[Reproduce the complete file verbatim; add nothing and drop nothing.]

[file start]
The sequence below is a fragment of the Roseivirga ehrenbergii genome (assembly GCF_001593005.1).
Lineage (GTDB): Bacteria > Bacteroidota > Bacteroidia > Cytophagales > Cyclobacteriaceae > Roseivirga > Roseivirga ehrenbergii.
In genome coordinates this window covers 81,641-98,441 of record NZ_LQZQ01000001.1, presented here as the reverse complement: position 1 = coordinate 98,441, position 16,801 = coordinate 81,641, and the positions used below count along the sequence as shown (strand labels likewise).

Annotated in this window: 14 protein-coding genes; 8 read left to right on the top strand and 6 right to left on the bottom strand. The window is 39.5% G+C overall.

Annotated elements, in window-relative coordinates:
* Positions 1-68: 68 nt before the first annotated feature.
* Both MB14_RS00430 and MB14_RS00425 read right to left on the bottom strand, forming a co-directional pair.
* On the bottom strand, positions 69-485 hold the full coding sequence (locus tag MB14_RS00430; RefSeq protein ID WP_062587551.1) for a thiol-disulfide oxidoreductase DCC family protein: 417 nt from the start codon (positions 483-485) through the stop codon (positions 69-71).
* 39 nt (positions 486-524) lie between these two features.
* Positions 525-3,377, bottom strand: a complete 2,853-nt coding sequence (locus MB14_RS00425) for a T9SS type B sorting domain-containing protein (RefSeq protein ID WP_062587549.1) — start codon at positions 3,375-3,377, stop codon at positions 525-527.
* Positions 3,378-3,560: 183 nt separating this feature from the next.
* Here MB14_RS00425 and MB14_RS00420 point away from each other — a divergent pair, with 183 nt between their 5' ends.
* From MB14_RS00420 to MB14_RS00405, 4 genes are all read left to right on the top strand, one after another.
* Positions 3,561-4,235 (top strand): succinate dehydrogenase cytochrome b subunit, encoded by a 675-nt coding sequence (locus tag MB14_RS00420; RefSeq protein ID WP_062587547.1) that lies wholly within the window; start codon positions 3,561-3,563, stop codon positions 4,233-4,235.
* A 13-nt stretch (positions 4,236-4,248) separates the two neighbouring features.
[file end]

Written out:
The sequence below is a fragment of the Roseivirga ehrenbergii genome (assembly GCF_001593005.1).
Lineage (GTDB): Bacteria > Bacteroidota > Bacteroidia > Cytophagales > Cyclobacteriaceae > Roseivirga > Roseivirga ehrenbergii.
In genome coordinates this window covers 81,641-98,441 of record NZ_LQZQ01000001.1, presented here as the reverse complement: position 1 = coordinate 98,441, position 16,801 = coordinate 81,641, and the positions used below count along the sequence as shown (strand labels likewise).

Annotated in this window: 14 protein-coding genes; 8 read left to right on the top strand and 6 right to left on the bottom strand. The window is 39.5% G+C overall.

Annotated elements, in window-relative coordinates:
* Positions 1-68: 68 nt before the first annotated feature.
* Both MB14_RS00430 and MB14_RS00425 read right to left on the bottom strand, forming a co-directional pair.
* On the bottom strand, positions 69-485 hold the full coding sequence (locus tag MB14_RS00430; RefSeq protein ID WP_062587551.1) for a thiol-disulfide oxidoreductase DCC family protein: 417 nt from the start codon (positions 483-485) through the stop codon (positions 69-71).
* 39 nt (positions 486-524) lie between these two features.
* Positions 525-3,377, bottom strand: a complete 2,853-nt coding sequence (locus MB14_RS00425) for a T9SS type B sorting domain-containing protein (RefSeq protein ID WP_062587549.1) — start codon at positions 3,375-3,377, stop codon at positions 525-527.
* Positions 3,378-3,560: 183 nt separating this feature from the next.
* Here MB14_RS00425 and MB14_RS00420 point away from each other — a divergent pair, with 183 nt between their 5' ends.
* From MB14_RS00420 to MB14_RS00405, 4 genes are all read left to right on the top strand, one after another.
* Positions 3,561-4,235 (top strand): succinate dehydrogenase cytochrome b subunit, encoded by a 675-nt coding sequence (locus tag MB14_RS00420; RefSeq protein ID WP_062587547.1) that lies wholly within the window; start codon positions 3,561-3,563, stop codon positions 4,233-4,235.
* A 13-nt stretch (positions 4,236-4,248) separates the two neighbouring features.